THE GENOVESE FAMILY
Gigante first used the mental-patient act to beat a conspiracy rap in 1970. He had been inducted for bribing the entire five-man police force of Old Tappan, N.J., in an attempt to obtain information regarding a state investigation into Genovese activities in that state. His attorneys hired psychiatrists who testified that Gigante was a paranoid schizophrenic, suffering from hallucinations. The ruse worked, and Gigante was acquitted. He apparently decided that it was a worthwhile preventative measure because he continued to play the role for years to come, reinforcing it with voluntary visits to St. Vincents Psychiatric Hospital in Harrison, N.Y. Between 1969 and 1990, he checked himself in 22 times. With support from his doctors, he managed to avoid prosecution for nearly three decades.
As a young man, before he allegedly went crazy, Gigante had tried to make it as a prizefighter, starting out as a middle weight, then fighting as a light heavyweight. Under the tutelage of his manager, future Genovese family boss Tommy Eboli, Gigante had a career record of 23 wins and one loss, though its said that he mainly fought palookas until he faced a real fighter, Jimmy Slade, who defeated him in seven rounds. By 1957 he had beefed up to over 300 pounds when he fired the single shot at boss Frank Costello and missed. Gigante was considerably slimmer by the time he was tried for the attempt on Costellos life, but no onenot even Costellowould swear that he was the shooter, and as a result he was found not guilty. In 1959 he became one of the victims of the plot to overthrow Vito Genovese and was sentenced to seven years in prison on drug charges.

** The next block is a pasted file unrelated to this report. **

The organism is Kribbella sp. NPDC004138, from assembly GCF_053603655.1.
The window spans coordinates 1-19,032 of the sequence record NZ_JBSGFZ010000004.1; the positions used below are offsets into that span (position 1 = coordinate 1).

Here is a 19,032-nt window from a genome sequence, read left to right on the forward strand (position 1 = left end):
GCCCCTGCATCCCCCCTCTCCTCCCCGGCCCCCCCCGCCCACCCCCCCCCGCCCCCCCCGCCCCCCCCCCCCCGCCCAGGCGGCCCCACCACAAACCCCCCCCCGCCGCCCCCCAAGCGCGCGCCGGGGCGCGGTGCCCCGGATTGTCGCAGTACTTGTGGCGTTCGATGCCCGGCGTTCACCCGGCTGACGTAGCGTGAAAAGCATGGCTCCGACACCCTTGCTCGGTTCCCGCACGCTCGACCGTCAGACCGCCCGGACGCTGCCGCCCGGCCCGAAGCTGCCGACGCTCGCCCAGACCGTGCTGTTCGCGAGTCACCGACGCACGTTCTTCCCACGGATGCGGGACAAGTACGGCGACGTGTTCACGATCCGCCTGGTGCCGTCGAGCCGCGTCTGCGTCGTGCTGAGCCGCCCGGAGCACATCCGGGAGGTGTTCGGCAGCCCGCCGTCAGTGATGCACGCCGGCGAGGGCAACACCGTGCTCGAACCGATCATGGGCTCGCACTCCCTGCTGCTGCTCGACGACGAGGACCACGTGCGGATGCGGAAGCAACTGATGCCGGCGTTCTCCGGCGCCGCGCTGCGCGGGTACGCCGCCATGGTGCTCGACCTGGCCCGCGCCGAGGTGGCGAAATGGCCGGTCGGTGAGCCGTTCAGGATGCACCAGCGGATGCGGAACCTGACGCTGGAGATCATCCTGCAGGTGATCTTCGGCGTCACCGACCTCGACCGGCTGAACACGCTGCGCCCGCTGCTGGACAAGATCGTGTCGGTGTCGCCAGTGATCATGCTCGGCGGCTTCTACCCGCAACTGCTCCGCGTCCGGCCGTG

Sometime after his release from prison, Gigante made the leap from reliable soldier to leadership material. By some accounts he served as consigliere under Funzi Tieri, and when Fat Tony Salerno was convicted in 1987, Gigante took over as acting boss. But some believe that Gigante became boss as early as 1981 after
Gigantes extraordinary degree of caution gave him one of the longest runs as boss in Mafia history. Genovese members were forbidden from uttering his name for fear of hidden listening devices. According to mob turncoat Sammy Gravano in Peter Maass Underboss, Family members were under strict orders never to breathe his name in passing on his [Gigantes] wishes. They were simply to point to their own chins when referring to him. (The nickname Chin did not refer to his face or taking it on the chin as boxers sometimes do. It was the shortened version of Vincenzo, which is what his mother called him when he was a child.)